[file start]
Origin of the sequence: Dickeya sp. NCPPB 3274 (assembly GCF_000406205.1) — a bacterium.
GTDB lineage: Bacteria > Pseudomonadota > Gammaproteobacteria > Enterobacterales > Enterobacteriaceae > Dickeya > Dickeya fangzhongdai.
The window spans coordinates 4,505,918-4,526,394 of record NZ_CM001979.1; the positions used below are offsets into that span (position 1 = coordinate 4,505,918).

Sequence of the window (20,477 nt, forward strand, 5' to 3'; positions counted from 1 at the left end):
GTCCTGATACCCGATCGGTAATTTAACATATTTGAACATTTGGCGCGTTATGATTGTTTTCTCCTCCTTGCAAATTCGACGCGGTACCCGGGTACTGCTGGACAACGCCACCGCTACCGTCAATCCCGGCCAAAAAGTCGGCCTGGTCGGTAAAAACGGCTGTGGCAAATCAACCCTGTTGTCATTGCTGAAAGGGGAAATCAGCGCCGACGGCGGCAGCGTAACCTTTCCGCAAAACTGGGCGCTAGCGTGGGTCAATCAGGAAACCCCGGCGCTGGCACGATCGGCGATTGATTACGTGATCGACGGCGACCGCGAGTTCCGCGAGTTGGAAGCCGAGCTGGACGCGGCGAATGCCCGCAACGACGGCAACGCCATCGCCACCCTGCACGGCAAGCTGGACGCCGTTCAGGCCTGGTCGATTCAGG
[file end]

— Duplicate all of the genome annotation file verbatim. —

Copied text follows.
Origin of the sequence: Dickeya sp. NCPPB 3274 (assembly GCF_000406205.1) — a bacterium.
GTDB lineage: Bacteria > Pseudomonadota > Gammaproteobacteria > Enterobacterales > Enterobacteriaceae > Dickeya > Dickeya fangzhongdai.
The window spans coordinates 4,505,918-4,526,394 of record NZ_CM001979.1; the positions used below are offsets into that span (position 1 = coordinate 4,505,918).

Sequence of the window (20,477 nt, forward strand, 5' to 3'; positions counted from 1 at the left end):
GTCCTGATACCCGATCGGTAATTTAACATATTTGAACATTTGGCGCGTTATGATTGTTTTCTCCTCCTTGCAAATTCGACGCGGTACCCGGGTACTGCTGGACAACGCCACCGCTACCGTCAATCCCGGCCAAAAAGTCGGCCTGGTCGGTAAAAACGGCTGTGGCAAATCAACCCTGTTGTCATTGCTGAAAGGGGAAATCAGCGCCGACGGCGGCAGCGTAACCTTTCCGCAAAACTGGGCGCTAGCGTGGGTCAATCAGGAAACCCCGGCGCTGGCACGATCGGCGATTGATTACGTGATCGACGGCGACCGCGAGTTCCGCGAGTTGGAAGCCGAGCTGGACGCGGCGAATGCCCGCAACGACGGCAACGCCATCGCCACCCTGCACGGCAAGCTGGACGCCGTTCAGGCCTGGTCGATTCAGG